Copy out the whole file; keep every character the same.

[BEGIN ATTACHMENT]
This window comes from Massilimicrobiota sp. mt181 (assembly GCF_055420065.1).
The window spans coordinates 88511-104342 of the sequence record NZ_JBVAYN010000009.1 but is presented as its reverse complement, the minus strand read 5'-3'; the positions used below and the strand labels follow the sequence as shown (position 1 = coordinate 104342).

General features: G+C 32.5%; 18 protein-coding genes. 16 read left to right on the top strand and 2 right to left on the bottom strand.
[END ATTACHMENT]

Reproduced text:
This window comes from Massilimicrobiota sp. mt181 (assembly GCF_055420065.1).
The window spans coordinates 88511-104342 of the sequence record NZ_JBVAYN010000009.1 but is presented as its reverse complement, the minus strand read 5'-3'; the positions used below and the strand labels follow the sequence as shown (position 1 = coordinate 104342).

General features: G+C 32.5%; 18 protein-coding genes. 16 read left to right on the top strand and 2 right to left on the bottom strand.